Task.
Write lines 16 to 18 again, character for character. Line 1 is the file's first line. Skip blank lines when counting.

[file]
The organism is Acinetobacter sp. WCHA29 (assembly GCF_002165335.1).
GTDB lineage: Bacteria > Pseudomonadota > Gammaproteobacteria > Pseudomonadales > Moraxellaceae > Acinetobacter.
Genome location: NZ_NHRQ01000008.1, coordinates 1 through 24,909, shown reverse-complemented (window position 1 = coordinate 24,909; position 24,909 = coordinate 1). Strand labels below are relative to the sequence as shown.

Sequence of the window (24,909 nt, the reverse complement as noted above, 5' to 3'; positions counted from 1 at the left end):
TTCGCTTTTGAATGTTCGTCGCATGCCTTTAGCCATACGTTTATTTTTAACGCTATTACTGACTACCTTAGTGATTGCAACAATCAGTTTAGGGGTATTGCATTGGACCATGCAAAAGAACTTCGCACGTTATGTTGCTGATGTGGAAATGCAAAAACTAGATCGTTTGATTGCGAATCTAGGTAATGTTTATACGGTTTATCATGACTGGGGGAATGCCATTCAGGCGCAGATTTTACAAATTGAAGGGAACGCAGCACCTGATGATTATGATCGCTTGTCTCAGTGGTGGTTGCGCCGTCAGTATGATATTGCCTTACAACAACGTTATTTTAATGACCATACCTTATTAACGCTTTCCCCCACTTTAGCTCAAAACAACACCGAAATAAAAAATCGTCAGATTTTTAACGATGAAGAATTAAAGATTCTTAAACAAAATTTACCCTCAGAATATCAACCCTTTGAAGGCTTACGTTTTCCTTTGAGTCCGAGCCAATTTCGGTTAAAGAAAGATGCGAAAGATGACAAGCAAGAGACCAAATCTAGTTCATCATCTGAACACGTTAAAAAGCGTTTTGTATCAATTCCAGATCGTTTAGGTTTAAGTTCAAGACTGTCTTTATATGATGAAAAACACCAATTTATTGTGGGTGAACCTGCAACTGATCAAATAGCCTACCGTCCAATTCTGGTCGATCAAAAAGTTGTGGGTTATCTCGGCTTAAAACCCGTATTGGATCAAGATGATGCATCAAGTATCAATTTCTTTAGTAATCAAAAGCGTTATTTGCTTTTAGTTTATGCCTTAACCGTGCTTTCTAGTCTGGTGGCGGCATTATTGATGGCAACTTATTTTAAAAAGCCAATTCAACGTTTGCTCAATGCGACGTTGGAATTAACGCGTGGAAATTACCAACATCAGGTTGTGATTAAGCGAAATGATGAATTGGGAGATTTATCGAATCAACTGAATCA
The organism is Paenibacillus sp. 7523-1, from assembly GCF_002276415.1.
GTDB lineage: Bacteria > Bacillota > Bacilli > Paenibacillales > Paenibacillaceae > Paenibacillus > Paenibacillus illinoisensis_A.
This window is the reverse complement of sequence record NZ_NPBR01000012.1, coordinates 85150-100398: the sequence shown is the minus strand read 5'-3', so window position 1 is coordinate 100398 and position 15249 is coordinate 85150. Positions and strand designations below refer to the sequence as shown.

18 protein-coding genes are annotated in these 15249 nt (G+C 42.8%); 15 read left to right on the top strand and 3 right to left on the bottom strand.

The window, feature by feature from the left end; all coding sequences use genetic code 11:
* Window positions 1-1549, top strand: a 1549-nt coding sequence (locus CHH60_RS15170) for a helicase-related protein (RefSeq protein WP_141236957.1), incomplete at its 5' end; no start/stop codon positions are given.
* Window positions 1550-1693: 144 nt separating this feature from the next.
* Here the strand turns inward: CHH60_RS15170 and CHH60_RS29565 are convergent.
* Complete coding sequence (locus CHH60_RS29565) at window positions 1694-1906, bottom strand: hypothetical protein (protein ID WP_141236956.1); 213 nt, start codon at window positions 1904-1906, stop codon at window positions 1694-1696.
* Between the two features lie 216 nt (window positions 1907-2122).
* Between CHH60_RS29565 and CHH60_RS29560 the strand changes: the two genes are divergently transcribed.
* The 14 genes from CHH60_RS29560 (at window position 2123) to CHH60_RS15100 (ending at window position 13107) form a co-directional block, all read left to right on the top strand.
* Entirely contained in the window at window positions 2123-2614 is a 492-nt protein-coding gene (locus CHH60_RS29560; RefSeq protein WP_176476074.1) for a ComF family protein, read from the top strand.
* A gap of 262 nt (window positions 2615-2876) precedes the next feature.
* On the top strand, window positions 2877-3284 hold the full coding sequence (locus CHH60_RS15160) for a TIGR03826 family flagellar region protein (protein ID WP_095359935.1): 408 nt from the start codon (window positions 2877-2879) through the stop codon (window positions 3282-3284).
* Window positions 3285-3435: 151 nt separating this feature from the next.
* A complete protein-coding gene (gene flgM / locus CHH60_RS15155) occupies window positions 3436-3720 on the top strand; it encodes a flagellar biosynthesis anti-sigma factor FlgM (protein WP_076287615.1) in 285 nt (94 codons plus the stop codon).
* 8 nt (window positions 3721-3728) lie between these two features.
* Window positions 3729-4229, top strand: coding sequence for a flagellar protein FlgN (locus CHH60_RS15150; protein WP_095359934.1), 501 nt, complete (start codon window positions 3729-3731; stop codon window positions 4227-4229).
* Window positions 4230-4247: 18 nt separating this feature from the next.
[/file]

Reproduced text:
* Between CHH60_RS29565 and CHH60_RS29560 the strand changes: the two genes are divergently transcribed.
* The 14 genes from CHH60_RS29560 (at window position 2123) to CHH60_RS15100 (ending at window position 13107) form a co-directional block, all read left to right on the top strand.
* Entirely contained in the window at window positions 2123-2614 is a 492-nt protein-coding gene (locus CHH60_RS29560; RefSeq protein WP_176476074.1) for a ComF family protein, read from the top strand.